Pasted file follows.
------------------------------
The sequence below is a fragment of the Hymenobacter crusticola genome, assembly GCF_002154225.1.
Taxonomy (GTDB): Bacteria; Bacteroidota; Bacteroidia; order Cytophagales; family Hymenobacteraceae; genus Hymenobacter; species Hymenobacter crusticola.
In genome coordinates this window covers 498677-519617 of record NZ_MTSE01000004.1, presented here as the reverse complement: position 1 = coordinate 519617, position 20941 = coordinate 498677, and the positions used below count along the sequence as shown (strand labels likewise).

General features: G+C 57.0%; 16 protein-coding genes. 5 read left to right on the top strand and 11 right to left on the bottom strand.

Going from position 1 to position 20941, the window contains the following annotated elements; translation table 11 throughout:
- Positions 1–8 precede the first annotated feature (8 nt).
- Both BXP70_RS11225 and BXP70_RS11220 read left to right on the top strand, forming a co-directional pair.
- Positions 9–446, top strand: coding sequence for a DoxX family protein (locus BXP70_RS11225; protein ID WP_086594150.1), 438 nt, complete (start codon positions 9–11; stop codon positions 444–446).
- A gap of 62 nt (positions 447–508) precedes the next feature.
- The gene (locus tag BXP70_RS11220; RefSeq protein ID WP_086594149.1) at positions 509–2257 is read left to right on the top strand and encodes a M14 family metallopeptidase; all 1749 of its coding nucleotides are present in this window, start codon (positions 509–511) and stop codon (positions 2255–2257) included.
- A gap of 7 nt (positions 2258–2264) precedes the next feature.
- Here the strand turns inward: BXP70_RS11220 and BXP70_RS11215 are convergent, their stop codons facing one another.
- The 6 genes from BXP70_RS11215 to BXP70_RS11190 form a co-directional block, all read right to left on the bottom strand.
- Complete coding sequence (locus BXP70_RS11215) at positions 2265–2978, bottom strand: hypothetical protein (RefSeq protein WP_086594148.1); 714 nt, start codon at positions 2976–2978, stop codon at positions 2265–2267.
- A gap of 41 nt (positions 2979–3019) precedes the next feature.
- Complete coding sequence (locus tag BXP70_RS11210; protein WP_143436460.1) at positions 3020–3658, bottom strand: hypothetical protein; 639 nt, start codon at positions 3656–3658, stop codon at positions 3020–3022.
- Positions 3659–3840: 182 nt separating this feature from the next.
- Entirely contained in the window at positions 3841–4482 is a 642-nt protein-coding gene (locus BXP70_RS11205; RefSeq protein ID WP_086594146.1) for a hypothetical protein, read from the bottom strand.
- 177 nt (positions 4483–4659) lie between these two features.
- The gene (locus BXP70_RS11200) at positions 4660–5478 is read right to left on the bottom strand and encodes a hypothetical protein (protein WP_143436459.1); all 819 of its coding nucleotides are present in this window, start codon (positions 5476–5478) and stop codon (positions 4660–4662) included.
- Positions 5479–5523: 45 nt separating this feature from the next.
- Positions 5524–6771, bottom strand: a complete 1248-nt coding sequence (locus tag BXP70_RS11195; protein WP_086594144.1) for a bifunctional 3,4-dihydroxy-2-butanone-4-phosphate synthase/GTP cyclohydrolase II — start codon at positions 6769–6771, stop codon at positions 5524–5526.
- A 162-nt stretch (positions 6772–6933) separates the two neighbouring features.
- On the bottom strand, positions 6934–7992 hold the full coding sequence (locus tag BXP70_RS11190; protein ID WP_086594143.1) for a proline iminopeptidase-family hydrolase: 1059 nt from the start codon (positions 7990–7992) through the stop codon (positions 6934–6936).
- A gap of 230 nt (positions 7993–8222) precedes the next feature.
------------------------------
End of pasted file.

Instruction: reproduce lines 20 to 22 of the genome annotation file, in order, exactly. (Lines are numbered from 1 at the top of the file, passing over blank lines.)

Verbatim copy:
- The gene (locus BXP70_RS11200) at positions 4660–5478 is read right to left on the bottom strand and encodes a hypothetical protein (protein WP_143436459.1); all 819 of its coding nucleotides are present in this window, start codon (positions 5476–5478) and stop codon (positions 4660–4662) included.
- Positions 5479–5523: 45 nt separating this feature from the next.
- Positions 5524–6771, bottom strand: a complete 1248-nt coding sequence (locus tag BXP70_RS11195; protein WP_086594144.1) for a bifunctional 3,4-dihydroxy-2-butanone-4-phosphate synthase/GTP cyclohydrolase II — start codon at positions 6769–6771, stop codon at positions 5524–5526.